Fix Back Hyperextension in the Split Jerk

In the split jerk, we’re looking for a solid trunk when we receive the bar—the spine neutral and everything braced forcefully. It’s common to instead see the lower back hyperextended, or abrupt hinging at the thoracolumbar junction.
Let’s cover the possible causes for the back to be hyperextended in the split and what to do about each one.
Limited Overhead Mobility
Limited shoulder and/or thoracic mobility is the most obvious problem. If the arms can’t move into position overhead freely, the back will extend more to rotate the whole upper body to bring the bar back into a position that can be balanced.
The solution is equally obvious: improve your mobility. You can also try a wider grip at least temporarily to reduce the demand on mobility.
Weak Abs / Poor Bracing
If your trunk isn’t braced adequately forcefully, and/or your abs aren’t strong enough, your back is likely to wind up hyperextended.
Trunk stability work should be included every training day to address all aspects through the week: flexion, lateral flexion, rotation, isometric, and anti-rotation for the abs, and extension and isometric stability for the back. You can also add jerk supports in the split position and jerk recoveries, focusing on proper position and forceful bracing.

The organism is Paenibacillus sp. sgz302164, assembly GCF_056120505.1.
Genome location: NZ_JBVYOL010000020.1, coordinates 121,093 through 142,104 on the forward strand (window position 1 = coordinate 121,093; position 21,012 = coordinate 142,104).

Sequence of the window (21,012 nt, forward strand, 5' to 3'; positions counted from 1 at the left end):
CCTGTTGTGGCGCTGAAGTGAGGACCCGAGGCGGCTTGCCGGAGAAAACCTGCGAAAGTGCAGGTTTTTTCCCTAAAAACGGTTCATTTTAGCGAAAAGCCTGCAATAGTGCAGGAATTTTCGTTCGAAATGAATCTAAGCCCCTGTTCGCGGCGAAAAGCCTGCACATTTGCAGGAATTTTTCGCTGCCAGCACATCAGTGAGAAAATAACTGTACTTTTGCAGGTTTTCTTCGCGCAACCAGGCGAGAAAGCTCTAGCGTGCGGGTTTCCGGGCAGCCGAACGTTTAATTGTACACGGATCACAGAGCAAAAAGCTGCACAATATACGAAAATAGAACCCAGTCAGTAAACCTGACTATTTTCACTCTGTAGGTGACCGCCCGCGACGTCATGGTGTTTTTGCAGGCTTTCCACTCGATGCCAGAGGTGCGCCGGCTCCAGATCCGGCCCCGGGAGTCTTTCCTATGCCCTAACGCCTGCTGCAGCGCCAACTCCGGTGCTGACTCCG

The trunk should be pressurized and braced properly for all lifts, even the lightest warm-ups—like anything else, the more you do it, the better you get at it, and the stronger and more natural it will become.
Back Leg Straight
If the back leg in the split is straight, the hip flexors will force the pelvis to rotate forward and hyperextend the back. The back knee should be slightly bent both for better stability and to prevent this excessive pelvic rotation.
Pushing or Driving Forward
Pushing the bar or driving forward into the split position tends to make the back leg extend too straight and rotate the pelvis forward, but also forces the lifter to reposition the weight over their base to establish balance. This is usually done naturally by hyperextending the back along with trying to move the bar back farther overhead.
Inadequate Bar Elevation
Finally, if a lifter fails to drive and elevate the bar adequately, they’ll sometimes be able to still sneak into a split by essentially wedging themselves under the bar. Along with soft elbows, this typically involves the lower back hyperextending, as a way to “shorten” the body and make it fit.
Work on dip and drive mechanics, power and timing with push presses, jerk dips, and power jerks.

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